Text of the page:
PARKER:  Oh, my God.  It totally is. 


STONE:  Oops. 

PARKER:  Oh, wow.


NORVILLE:  Have you heard from anybody? 

STONE:  The only person we heard from was—from the actors—was Sean Penn.  He wrote us and he wrote the world a nasty letter, an open letter to us. 


PARKER:  Which was—it was really funny, because the letter was, it seemed that he was angry at us.  And yet he couldn’t have done anything to help us out more.  He basically, a week before opening, sent this letter out and got us on the front page of everything again. 


NORVILLE:  Well, let’s let the folks at home know what the letter was all about.  It was in reference to an interview that you all had given to “Rolling Stone.”

And his respond was—because, in the interview, you were joking about voting.  And he said: “It’s all well to joke about me or whomever you choose.  Not so well, to encourage irresponsibility that will ultimately lead to the disembowelment, mutilation, exploitation, and death”—change the screen—“of innocent people throughout the world.  The vote matters to them.  No one’s ignorance, including a couple of hip cross-dressers, is an excuse.   All best, and a sincere ‘blank,’ Sean Penn.”

PARKER:  Fantastic. 

STONE:  Do you understand that?  Does that logic or reasoning make sense to you?

NORVILLE:  I understand all those words. 


STONE:  The reasoning is so faulty.  We never—to encourage irresponsibility that will lead to the mutilation of people.  I don’t even know what he’s talking about. 

NORVILLE:  Well, what you had said in “Rolling Stone” was is ‘Vote or Die’ is a serious danger to democracy.  And, hey, 19-year-olds who don’t know anything, you choose.  If you don’t know what you’re talking about, there’s no shame in not voting.”

Did he misunderstand what you were saying? 

STONE:  He must have, because all we were saying is, we were trying to make the point that, like, campaigns should be about get informed, get aware about the issues and then vote.  Encouraging uninformed people to vote doesn’t seem like the best idea to us. 

PARKER:  Just go vote.

STONE:  Just go vote no matter what.

NORVILLE:  But don’t you think someone is going to figure out what to vote for before they go marching off?  


STONE:  That’s not what they do.  And it’s not a—Democrats do it and Republicans do it.  They try to appeal to people who are uninformed and try to get them out to the polls.  Its been going on forever. 

And I just don’t think it’s like that—no one should be patting themselves on the back for getting a bunch of uniformed people out to the polls. 

PARKER:  Especially like vote or I will kill you. 



NORVILLE:  On another note, “South Park” starts in another week and a half.  Are you guys ready?  Because you work up to the last minute on everything, it seems.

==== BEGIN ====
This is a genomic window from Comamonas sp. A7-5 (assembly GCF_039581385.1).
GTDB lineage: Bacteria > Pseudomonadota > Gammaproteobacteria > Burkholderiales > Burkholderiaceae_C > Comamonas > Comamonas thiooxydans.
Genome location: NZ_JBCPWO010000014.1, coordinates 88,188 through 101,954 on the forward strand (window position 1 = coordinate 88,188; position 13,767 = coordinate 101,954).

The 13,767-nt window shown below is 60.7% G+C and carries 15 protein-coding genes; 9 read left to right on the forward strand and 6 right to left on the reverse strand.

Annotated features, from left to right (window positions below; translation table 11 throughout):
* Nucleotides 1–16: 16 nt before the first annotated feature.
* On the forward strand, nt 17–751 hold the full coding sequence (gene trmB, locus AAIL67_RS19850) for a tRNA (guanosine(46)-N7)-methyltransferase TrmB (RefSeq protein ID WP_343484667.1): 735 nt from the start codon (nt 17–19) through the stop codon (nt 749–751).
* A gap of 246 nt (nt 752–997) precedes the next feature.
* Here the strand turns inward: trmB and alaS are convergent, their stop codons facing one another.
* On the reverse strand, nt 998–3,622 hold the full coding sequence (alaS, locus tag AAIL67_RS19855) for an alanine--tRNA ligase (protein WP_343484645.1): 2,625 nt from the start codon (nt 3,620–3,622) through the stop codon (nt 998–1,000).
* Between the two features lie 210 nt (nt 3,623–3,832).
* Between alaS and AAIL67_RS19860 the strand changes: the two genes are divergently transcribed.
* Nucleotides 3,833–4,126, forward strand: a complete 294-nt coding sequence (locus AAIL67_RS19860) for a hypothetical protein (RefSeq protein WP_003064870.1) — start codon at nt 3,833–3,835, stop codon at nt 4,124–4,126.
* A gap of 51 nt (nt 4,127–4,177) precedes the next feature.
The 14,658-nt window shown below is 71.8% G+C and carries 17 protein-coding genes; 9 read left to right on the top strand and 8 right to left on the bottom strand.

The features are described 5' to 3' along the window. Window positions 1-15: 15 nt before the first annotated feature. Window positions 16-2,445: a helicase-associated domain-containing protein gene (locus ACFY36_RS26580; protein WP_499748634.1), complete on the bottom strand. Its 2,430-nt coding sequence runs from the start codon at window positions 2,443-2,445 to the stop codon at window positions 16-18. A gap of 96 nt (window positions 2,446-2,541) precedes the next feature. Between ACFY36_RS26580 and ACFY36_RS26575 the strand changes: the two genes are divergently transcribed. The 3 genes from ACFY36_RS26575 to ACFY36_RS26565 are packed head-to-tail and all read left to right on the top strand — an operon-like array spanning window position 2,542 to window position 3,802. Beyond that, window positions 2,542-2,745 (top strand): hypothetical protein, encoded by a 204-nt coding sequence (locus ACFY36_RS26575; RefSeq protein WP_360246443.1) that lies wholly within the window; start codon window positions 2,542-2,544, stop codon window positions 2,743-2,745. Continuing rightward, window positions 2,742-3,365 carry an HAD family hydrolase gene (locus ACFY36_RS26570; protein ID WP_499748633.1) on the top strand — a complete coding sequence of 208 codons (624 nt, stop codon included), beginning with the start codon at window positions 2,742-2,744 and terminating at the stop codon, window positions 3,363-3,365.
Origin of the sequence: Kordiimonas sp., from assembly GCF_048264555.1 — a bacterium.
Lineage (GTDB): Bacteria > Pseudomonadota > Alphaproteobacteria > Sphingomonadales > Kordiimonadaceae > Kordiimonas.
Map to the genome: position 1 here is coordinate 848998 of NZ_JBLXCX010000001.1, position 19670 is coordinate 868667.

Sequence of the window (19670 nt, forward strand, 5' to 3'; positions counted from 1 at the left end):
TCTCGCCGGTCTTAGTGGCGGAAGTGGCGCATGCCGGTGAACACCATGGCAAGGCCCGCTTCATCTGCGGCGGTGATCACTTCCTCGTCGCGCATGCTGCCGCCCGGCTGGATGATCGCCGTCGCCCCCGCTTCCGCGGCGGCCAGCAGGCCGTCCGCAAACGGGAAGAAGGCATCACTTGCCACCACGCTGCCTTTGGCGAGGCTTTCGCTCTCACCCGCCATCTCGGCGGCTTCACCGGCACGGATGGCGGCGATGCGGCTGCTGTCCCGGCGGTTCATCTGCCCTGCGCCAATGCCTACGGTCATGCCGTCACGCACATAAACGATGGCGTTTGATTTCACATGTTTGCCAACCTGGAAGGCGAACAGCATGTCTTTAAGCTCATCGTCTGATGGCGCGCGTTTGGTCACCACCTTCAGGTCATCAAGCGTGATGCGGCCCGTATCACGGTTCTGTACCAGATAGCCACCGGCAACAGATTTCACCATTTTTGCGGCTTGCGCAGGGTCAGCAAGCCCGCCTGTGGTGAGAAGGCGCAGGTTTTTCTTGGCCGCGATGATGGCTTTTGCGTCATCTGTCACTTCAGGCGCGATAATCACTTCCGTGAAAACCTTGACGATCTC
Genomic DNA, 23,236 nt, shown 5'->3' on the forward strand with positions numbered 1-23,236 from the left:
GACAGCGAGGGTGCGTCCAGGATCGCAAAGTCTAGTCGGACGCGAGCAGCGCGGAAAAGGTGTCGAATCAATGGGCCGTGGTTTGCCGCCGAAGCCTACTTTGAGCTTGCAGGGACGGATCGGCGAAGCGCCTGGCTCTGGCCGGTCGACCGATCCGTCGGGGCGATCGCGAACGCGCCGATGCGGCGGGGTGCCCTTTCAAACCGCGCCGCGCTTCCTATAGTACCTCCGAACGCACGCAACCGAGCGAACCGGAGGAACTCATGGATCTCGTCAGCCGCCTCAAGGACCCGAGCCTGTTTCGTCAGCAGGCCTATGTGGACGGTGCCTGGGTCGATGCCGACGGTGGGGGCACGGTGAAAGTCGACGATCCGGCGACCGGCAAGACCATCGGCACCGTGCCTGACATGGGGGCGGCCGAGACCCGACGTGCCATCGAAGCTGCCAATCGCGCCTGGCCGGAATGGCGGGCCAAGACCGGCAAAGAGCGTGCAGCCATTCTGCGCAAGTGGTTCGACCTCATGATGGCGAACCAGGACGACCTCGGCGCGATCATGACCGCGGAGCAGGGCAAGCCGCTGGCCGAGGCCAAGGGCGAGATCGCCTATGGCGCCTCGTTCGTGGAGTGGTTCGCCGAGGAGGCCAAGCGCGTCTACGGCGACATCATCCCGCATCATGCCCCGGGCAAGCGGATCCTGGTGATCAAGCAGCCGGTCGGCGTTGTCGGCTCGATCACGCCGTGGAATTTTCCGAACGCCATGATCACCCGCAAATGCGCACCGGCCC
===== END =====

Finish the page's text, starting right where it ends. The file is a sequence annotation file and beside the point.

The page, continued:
STONE:  No, we’re not ready.

PARKER:  We have to get on a plane tomorrow and we can finally put this movie behind us.  And then a week from Wednesday, the new “South Park” episode airs and we don’t even have any idea what it is going to be about.  But it might be about vote or I’ll kill you.

STONE:  Yes. 

NORVILLE:  It’s different than when it started, but not that different graphically.  You could have zazzed up everything with a computer generator and stuff like that.  But you have chosen to keep it the way it was from the beginning. 

PARKER:  Well, we’re just really proud of the fact that there’s a lot of animated shows out there, and we like the fact that, if you are flipping through the channels, you can pretty immediately go, that’s “South Park.” 

And do we have—we have state-of-the-art computers now.  We have all of the—we have great animators.  We could, again, make something really beautiful.  But we just—we prefer to make something that is ours.

NORVILLE:  It would be so out of character for you, wouldn’t it?

PARKER:  Exactly.  Yes. 

NORVILLE:  And, finally, in the last few seconds, why do you dislike Barbra Streisand so much? 

PARKER:  Well, look at her. 

STONE:  Just look at her.  Just when she opens her mouth, it just


PARKER:  No, it was sort of a Colorado thing. 

She did this thing back when we were in college.  And she sort of—she came out against Colorado and said—and threatened, because Colorado was going to pass a law, she threatened, I will never visit Colorado again if you pass this law, like we would care. 


STONE:  Yes. 

NORVILLE:  I’m sure she loves Colorado very much. 


NORVILLE:  The movie is called “Team America: World Police.”  The creators are Trey Parker and Matt Stone.

And “South Park” coming back soon to TV very soon with the new season.  

STONE:  Thank you very much. 

PARKER:  Thank you very much.

NORVILLE:  Good luck with everything.  Good to see you both.

We’ll be back.


NORVILLE:  We always like to hear from you, so e-mail us at  And we have got some of your e-mails posted on our Web page.  That’s, same place you can sign up for our newsletter. 

And that is our program for tonight.  I’m Deborah Norville.  Thanks a lot for watching. 

Do join us tomorrow night.  More than eight million people a week listen to this nationally syndicated radio host.  Tom Joyner has a lot to say about this year’s election.  And he will be with us tomorrow to talk about the role that talk radio is helping to play as the nation elects a president. 

That’s it for tonight.  Coming up next, Joe Scarborough and


We’ll see you tomorrow.